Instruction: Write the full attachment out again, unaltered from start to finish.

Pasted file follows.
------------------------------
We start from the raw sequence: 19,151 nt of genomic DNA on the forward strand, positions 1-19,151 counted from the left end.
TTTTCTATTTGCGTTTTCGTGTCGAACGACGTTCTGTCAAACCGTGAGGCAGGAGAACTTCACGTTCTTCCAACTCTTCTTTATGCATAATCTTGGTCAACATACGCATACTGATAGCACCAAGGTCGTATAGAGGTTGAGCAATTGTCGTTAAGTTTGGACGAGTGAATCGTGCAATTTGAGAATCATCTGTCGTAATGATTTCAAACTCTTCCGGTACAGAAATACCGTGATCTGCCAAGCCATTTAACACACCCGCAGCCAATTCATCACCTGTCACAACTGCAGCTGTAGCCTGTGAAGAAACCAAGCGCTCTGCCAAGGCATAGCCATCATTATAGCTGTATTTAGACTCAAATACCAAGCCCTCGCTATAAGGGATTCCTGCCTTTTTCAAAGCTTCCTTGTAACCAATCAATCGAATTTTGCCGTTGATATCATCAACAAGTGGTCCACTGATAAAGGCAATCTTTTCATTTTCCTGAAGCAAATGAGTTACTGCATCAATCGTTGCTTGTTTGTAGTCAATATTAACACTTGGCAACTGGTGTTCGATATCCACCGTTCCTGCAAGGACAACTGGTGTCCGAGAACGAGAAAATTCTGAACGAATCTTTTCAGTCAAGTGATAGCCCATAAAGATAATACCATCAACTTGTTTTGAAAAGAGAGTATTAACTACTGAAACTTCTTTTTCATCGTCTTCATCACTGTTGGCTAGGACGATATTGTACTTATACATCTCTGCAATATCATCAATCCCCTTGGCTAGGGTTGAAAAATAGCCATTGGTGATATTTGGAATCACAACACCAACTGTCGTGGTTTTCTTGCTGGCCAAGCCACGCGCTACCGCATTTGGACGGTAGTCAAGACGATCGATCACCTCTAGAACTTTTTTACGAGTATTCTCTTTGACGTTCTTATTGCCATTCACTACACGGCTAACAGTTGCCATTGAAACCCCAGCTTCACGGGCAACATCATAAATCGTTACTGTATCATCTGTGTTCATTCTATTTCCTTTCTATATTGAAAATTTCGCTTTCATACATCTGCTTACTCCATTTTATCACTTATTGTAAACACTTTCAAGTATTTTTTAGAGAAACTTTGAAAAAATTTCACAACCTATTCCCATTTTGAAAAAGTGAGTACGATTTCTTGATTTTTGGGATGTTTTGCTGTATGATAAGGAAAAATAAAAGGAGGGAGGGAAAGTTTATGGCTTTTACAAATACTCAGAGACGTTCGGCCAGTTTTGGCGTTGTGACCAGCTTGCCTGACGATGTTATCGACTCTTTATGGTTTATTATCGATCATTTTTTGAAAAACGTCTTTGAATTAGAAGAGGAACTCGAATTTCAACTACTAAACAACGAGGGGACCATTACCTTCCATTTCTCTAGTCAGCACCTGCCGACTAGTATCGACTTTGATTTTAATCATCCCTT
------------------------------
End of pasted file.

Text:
We start from the raw sequence: 19,151 nt of genomic DNA on the forward strand, positions 1-19,151 counted from the left end.
TTTTCTATTTGCGTTTTCGTGTCGAACGACGTTCTGTCAAACCGTGAGGCAGGAGAACTTCACGTTCTTCCAACTCTTCTTTATGCATAATCTTGGTCAACATACGCATACTGATAGCACCAAGGTCGTATAGAGGTTGAGCAATTGTCGTTAAGTTTGGACGAGTGAATCGTGCAATTTGAGAATCATCTGTCGTAATGATTTCAAACTCTTCCGGTACAGAAATACCGTGATCTGCCAAGCCATTTAACACACCCGCAGCCAATTCATCACCTGTCACAACTGCAGCTGTAGCCTGTGAAGAAACCAAGCGCTCTGCCAAGGCATAGCCATCATTATAGCTGTATTTAGACTCAAATACCAAGCCCTCGCTATAAGGGATTCCTGCCTTTTTCAAAGCTTCCTTGTAACCAATCAATCGAATTTTGCCGTTGATATCATCAACAAGTGGTCCACTGATAAAGGCAATCTTTTCATTTTCCTGAAGCAAATGAGTTACTGCATCAATCGTTGCTTGTTTGTAGTCAATATTAACACTTGGCAACTGGTGTTCGATATCCACCGTTCCTGCAAGGACAACTGGTGTCCGAGAACGAGAAAATTCTGAACGAATCTTTTCAGTCAAGTGATAGCCCATAAAGATAATACCATCAACTTGTTTTGAAAAGAGAGTATTAACTACTGAAACTTCTTTTTCATCGTCTTCATCACTGTTGGCTAGGACGATATTGTACTTATACATCTCTGCAATATCATCAATCCCCTTGGCTAGGGTTGAAAAATAGCCATTGGTGATATTTGGAATCACAACACCAACTGTCGTGGTTTTCTTGCTGGCCAAGCCACGCGCTACCGCATTTGGACGGTAGTCAAGACGATCGATCACCTCTAGAACTTTTTTACGAGTATTCTCTTTGACGTTCTTATTGCCATTCACTACACGGCTAACAGTTGCCATTGAAACCCCAGCTTCACGGGCAACATCATAAATCGTTACTGTATCATCTGTGTTCATTCTATTTCCTTTCTATATTGAAAATTTCGCTTTCATACATCTGCTTACTCCATTTTATCACTTATTGTAAACACTTTCAAGTATTTTTTAGAGAAACTTTGAAAAAATTTCACAACCTATTCCCATTTTGAAAAAGTGAGTACGATTTCTTGATTTTTGGGATGTTTTGCTGTATGATAAGGAAAAATAAAAGGAGGGAGGGAAAGTTTATGGCTTTTACAAATACTCAGAGACGTTCGGCCAGTTTTGGCGTTGTGACCAGCTTGCCTGACGATGTTATCGACTCTTTATGGTTTATTATCGATCATTTTTTGAAAAACGTCTTTGAATTAGAAGAGGAACTCGAATTTCAACTACTAAACAACGAGGGGACCATTACCTTCCATTTCTCTAGTCAGCACCTGCCGACTAGTATCGACTTTGATTTTAATCATCCCTT